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Dentist (current students or graduates)

What do dentists do? 

Dentists are medical professionals who diagnose and treat problems with patients’ teeth, jaws, and gums. They perform preventive and cosmetic procedures, remove tooth decay, fill cavities, and fit crowns and dental implants.  Advanced dental specialties include periodontics (treatment of severe gum disease), orthodontics (realignment of teeth), endodontics (surgical treatment of root canals), prosthodontics (design of tooth replacements) and oral and maxillofacial surgery (tooth extraction, surgeries of the jaw and mouth).  Most dentists work in stand-alone clinics, although oral surgeons may also be associated with hospitals.

What training is required?

Dentists complete a four-year DDS (Doctor of Dental Surgery) degree program which includes both didactic (coursework) and clinical training.  Accredited programs can be found here. Graduates can choose residency programs to obtain more training or to specialize before joining or setting up a practice.

How do I best prepare for admission to a program?

Coursework: All of the courses required for entrance to a DDS program are part of the Genetics curriculum so every graduate with a 3.0 GPA meets the minimum requirements for admission.  Courses to consider for advanced science electives include Microbiology 310, Biology 335, Biology 350, and Biology 423 among others.  Additional coursework in Psychology, Microbiology, and Medical Terminology may be useful.  Because many dentists work in their own clinics (small businesses) we also recommend a General Business minor (15 credits including coursework in Accounting, Management and Marketing).

While you only need to have earned 90 hours of undergraduate credits before admission (with no degree) we hope you will complete the Genetics degree before entrance.  It is possible to earn a degree in Biology by transferring back courses from dental school to fill advanced science coursework if you have completed all the general education requirements prior to entrance, but it is not as likely that you can complete a Genetics degree.

You will need to take the Dental Admission Test (DAT) before applying to dental programs.  The Natural Sciences portion of this test includes questions from Biology, General Chemistry, and Organic Chemistry.  These are topics covered in the Life Sciences core courses (211, 212, 313, 314, and 315) plus developmental biology (Biology 423) and in your four required Chemistry classes. Biochemistry is not currently included but could be added in the future. You can generally view the mean DAT scores on admissions websites of dental schools.

GPA: You should attempt to achieve a cumulative GPA equal to or exceeding the mean GPA of successful applicants to the medical schools you are considering.  These are generally available on the schools’ websites. The mean GPA’s are in the 3.7 range which is much higher than the minimum 3.0 for eligibility.

Other Recommendations:  Research can develop organizational, problem-solving, analytical, and communication skills and a close relationship with mentors who can then provide meaningful letters of recommendation.  Teaching experience (as a tutor, undergraduate TA or LA, peer mentor, or SI leader) will be valuable in developing communication skills and learning how to interact with a variety of individuals. You should also plan to job-shadow one or more dentists or obtain work in a dental clinic.  Consider joining the Pre-Dental Club and meeting with the pre-health advisors in the LAS College office (102 Catt Hall). They will have the latest updates on relevant opportunities and admission requirements.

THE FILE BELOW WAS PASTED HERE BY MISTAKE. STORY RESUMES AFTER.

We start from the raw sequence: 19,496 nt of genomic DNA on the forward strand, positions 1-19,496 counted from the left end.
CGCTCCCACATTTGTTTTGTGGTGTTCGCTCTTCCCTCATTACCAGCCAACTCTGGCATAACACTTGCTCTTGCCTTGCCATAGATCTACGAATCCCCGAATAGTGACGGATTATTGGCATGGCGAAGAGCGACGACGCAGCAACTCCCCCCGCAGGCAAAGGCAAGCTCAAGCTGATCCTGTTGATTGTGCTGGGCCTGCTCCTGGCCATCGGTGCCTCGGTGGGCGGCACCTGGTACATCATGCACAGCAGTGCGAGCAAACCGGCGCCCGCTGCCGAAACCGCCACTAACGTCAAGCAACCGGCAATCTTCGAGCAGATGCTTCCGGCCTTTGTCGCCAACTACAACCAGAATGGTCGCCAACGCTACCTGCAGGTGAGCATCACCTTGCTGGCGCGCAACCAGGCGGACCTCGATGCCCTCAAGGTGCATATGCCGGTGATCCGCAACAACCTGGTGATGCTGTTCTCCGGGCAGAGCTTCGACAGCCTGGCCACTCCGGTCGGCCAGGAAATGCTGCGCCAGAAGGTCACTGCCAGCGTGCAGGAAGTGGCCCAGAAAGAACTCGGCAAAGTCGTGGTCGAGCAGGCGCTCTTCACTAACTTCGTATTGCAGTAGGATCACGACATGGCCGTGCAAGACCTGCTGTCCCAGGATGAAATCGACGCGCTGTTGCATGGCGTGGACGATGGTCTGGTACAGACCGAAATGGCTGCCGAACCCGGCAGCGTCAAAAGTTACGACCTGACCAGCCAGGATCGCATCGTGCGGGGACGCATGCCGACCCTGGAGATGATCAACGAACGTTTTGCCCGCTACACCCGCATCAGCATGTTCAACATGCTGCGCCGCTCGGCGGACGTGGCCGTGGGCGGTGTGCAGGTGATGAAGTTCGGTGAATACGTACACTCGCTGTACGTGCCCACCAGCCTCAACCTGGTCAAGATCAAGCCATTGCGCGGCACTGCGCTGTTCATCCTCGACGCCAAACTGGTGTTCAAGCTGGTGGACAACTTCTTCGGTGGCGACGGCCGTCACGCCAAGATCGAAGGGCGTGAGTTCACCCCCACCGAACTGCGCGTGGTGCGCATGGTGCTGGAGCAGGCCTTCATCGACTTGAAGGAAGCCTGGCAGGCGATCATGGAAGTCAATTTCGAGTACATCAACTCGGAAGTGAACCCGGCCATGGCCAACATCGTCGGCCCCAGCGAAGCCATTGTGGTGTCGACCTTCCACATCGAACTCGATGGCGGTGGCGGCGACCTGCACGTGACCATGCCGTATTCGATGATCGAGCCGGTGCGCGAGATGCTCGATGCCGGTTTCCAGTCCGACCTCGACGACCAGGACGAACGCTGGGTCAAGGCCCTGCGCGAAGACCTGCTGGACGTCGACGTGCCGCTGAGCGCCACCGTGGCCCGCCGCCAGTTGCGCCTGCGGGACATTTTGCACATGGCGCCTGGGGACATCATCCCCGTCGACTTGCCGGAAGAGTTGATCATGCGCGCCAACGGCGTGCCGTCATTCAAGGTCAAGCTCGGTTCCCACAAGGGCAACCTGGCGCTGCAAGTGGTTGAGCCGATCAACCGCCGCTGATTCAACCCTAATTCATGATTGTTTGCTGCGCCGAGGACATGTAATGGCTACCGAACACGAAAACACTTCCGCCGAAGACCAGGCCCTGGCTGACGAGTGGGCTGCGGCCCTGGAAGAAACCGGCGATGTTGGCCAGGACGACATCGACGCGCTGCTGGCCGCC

Valeria Escamilla

Education:  BS, Genetics, ISU, 2016; DDS student at the University of Iowa

My undergrad experiences provided me with a strong science background that fulfilled all the prerequisites needed to apply for Dental School at the University of Iowa. After graduating from Iowa State, I knew I wanted to continue my education in the medical field. I approached a dental office looking for the opportunity to acquire patient care hours for medical graduate and professional programs. They gave me the opportunity to work as a Dental Assistant and It was then when I discovered my true passion in the field of Dentistry. 




Jennifer Fritz

Education: BS, Genetics, ISU, 2002; DDS, University of Iowa, 2006; residency in prosthodontics, University of Iowa, 2006-2009

Current Position: Prosthodontist with Quad City Prosthodontic Specialists, Bettendorf, Iowa

Dr. Jennifer Fritz

She is currently the president-elect of the Alumni Board of the University of Iowa College of Dentistry. She is also past president of the Iowa Chapter of the American College of Prosthodontists, past president of the Davenport District Dental Society, and past president of the Scott County Dental Society; and is also an adjunct clinical instructor in the Department of Prosthodontics at the University of Iowa College of Dentistry